Chaol and Dorian. I love these two! Dorian looks at Celaena and sees her sensitivity, vulnerability, and captivity. Chaol looks at her and sees her skill, cunning, and killer-instincts. Each sees something of himself within her. The prince sees someone who has suffered loss and been placed at the mercy of the king. The commander sees a dangerous warrior. They both care for her, but neither of them is getting the whole picture yet. Personally, I'm in favor of Chaol because he is not blind to the cruelest parts of her but cares for her anyway.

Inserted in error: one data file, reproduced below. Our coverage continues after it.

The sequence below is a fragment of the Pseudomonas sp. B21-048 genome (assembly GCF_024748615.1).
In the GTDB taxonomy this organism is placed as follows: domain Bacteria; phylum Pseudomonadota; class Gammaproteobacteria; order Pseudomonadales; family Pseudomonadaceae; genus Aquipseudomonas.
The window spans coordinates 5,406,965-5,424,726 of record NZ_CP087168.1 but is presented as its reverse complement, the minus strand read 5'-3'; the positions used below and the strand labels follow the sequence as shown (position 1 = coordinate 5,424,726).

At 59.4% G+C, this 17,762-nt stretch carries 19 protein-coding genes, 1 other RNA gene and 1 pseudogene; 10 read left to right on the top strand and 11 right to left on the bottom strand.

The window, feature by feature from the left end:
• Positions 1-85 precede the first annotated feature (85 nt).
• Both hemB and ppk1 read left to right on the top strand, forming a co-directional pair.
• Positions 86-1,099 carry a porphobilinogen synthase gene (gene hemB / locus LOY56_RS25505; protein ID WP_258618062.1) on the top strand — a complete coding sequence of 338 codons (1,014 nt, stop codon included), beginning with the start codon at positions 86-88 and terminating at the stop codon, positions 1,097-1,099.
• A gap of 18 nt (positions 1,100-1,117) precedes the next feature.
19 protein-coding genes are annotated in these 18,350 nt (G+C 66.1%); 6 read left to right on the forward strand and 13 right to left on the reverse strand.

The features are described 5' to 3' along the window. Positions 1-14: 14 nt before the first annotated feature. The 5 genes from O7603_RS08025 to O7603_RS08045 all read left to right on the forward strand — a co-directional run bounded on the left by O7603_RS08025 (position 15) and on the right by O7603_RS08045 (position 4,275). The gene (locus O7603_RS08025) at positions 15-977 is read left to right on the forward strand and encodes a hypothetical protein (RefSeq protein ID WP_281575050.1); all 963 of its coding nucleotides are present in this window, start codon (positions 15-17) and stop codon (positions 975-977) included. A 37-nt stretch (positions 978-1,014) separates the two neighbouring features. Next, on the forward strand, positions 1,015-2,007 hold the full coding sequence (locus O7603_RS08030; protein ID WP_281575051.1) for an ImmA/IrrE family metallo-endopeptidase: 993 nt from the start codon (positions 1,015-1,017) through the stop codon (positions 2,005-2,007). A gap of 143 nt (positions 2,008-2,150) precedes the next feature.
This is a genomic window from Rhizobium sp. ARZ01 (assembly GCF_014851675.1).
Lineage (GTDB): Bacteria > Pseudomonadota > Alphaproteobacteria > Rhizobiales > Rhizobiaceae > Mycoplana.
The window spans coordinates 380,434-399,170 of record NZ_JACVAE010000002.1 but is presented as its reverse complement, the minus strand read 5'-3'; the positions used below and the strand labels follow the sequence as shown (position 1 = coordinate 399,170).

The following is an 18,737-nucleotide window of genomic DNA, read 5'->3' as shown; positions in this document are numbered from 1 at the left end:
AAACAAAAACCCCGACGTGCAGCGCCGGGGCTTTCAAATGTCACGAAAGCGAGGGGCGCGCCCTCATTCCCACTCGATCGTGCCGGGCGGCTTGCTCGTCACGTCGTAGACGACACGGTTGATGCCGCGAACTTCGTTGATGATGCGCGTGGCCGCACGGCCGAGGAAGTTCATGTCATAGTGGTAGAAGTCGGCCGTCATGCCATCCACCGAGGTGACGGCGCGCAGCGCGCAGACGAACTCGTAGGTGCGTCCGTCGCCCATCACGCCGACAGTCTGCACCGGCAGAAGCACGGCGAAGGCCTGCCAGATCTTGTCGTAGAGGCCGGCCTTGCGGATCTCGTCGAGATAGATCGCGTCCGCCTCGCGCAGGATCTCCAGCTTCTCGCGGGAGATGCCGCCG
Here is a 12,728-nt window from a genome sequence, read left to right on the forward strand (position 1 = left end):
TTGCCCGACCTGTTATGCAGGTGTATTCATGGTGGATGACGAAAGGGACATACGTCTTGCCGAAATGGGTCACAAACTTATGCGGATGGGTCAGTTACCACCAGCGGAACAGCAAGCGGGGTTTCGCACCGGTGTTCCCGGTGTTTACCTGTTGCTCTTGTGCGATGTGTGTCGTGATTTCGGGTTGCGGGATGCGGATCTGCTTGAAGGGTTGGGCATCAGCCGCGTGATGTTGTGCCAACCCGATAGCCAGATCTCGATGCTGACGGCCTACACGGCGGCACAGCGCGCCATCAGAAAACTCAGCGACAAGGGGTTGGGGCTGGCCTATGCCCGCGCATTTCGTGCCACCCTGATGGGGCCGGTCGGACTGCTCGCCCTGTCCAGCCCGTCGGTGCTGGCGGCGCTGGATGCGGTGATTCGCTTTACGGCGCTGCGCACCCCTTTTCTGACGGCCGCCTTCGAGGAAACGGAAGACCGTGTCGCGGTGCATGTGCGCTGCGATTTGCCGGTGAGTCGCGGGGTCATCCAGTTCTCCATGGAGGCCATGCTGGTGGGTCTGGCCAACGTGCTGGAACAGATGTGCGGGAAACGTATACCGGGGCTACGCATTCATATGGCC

Celaena is the focal character, but the narration occasionally slides from the perspective of Celaena into that of a handful of other characters, the most important of those being Dorian and Chaol. The setting is almost exclusively restricted to the castle. I wish we'd have gotten to explore the world a little bit more because it is interesting enough for me to want more of it, but I also like that this adds to the containment that Celaena is feeling. She's a prisoner, after all. The tournament is not quite as exciting as I would've liked it to be. It feels more like a means to an end and a way to draw out Celaena's journey from the prison to her current station. I wish that it'd have either been more of a focal point or that it'd have been bypassed much quicker so that things could just carry on. The other thread of the story involves a killer who is running around maiming the tourney competitors. I felt like the mystery of who was ultimately behind this was rather obvious and I wasn't at all surprised by any of the ways that this plot line developed, since it turned out pretty much exactly how I figured it would. A good portion of the plot in this book is predictable (at least it was to me). There are some pretty obvious hints regarding Celaena's pre-assassin identity (at least, I think it's pretty obvious - I guess I'll have to wait to see if I'm right or if I totally am getting fooled, but based on how my other predictions have gone so far I'm going to go with obvious). But none of this did much to mar my enjoyment of the story, which remains fun despite any predictable outcomes.